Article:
The Federal Debt to GDP Ratio: 1992 to 2008

Dean Baker is not happy with this Administration’s economic policies for a number of reasons. I’ll just cite one:

As has been widely publicized, the Bush era deficits reversed the effects of the deficit reduction from the Clinton years. We will almost certainly end the Bush years with a higher debt to GDP ratio than we had at the start of the Clinton presidency. That is not a disaster, but the next administration will not have the luxury of allowing the debt to increase in the same way.

Some mind find the claim that the debt to GDP ratio projected for the end of this fiscal year will be higher than it as of October 31, 1992 but even the tables in the Economic Report of the President confirms this. Specifically, table B-79 reports total Federal as a percent of GDP, which we have graphed from 1992 to 2008 (projected).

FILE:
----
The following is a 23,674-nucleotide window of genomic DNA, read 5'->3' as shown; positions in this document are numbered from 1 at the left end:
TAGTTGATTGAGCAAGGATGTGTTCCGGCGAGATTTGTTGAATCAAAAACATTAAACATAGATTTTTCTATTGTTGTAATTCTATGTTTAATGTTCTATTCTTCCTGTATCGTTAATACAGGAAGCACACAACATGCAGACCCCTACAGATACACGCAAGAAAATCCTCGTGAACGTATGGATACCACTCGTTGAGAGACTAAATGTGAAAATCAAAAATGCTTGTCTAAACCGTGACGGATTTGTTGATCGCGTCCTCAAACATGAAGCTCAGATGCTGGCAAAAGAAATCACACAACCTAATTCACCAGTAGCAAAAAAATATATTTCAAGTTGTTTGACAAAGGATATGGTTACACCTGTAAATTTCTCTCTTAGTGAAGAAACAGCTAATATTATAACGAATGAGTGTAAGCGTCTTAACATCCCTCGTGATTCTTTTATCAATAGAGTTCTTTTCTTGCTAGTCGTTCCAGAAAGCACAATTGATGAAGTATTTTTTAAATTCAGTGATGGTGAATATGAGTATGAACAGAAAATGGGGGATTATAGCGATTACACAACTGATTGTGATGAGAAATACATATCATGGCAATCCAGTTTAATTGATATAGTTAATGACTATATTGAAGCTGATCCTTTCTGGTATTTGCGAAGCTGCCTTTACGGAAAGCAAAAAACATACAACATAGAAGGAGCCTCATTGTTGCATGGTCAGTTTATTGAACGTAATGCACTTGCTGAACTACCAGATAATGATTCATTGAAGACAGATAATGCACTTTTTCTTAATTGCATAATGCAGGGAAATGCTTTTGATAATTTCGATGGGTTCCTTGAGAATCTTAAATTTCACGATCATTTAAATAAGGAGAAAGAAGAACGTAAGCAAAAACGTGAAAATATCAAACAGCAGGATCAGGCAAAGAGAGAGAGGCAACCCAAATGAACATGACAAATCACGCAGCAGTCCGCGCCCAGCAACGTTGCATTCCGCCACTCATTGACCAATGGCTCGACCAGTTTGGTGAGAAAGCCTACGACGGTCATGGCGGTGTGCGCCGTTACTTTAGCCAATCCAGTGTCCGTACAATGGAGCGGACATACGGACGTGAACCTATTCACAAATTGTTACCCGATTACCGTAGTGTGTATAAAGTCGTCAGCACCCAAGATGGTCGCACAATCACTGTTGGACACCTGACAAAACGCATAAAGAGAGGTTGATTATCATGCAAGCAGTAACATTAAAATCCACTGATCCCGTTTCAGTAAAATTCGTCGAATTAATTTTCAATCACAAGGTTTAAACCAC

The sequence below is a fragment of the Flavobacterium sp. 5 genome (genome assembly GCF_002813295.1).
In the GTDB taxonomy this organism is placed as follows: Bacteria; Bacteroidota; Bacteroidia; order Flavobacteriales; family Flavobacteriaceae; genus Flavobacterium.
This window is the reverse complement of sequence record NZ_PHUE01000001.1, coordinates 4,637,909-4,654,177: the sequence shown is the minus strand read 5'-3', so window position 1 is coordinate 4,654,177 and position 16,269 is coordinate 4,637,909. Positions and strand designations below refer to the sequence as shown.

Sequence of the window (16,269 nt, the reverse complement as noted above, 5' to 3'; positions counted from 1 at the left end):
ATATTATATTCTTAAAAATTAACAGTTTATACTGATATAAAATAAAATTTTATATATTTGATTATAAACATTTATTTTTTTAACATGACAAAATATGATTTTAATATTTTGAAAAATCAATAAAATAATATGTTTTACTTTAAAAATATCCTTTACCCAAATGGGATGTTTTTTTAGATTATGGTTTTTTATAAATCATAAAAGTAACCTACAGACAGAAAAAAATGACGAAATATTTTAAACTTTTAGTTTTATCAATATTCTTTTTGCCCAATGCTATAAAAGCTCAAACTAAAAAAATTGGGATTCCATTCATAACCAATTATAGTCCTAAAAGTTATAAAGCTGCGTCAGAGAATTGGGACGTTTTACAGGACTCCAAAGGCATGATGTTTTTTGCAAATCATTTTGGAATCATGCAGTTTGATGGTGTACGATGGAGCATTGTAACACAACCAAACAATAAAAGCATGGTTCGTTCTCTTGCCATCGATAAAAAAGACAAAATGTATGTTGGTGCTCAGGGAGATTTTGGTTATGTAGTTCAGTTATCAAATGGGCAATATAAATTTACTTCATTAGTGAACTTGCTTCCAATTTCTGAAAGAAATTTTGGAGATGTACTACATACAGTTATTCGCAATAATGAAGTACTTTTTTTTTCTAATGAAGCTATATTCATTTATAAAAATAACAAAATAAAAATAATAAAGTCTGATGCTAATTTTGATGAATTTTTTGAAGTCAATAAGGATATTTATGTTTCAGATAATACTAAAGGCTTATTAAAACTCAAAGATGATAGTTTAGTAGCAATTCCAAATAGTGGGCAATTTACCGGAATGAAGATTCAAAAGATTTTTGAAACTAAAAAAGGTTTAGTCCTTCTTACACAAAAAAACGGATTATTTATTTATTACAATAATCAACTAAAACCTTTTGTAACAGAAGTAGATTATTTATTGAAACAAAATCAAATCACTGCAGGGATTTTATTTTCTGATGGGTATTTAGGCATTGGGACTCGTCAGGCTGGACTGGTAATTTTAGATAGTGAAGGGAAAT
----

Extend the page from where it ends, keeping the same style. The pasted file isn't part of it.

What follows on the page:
Even with the moves towards fiscal restraint during the first Clinton term and other movements toward reversing the fiscal folly from the 1981 tax cut that predated Clinton’s election, the reversal of this rising debt to GDP ratio did not come up the ratio peaked at 67.3 percent in 1996. But for the next five years, we saw the ratio decline to 57.4 percent. Of course, George W. Bush wanted to change all that so he pushed for the 2001 and 2003 tax cuts and signed the Prescription Drug Benefit and has engaged our nation in a costly war that has had the unfortunate side effects of reviving Al Qaeda and making Iran the dominant player in the Middle East. Not only is the debt to GDP ratio projected to pass where it was as of 1992, it is projected to pass where it was in 1996.

If Bush’s tax cuts are made permanent and if this Iraq War continues, what is to change this upward trajectory for the debt to GDP ratio? If John McCain thinks ending earmarks will be sufficient fiscal restraint, let me suggest that he does not even understand arithmetic.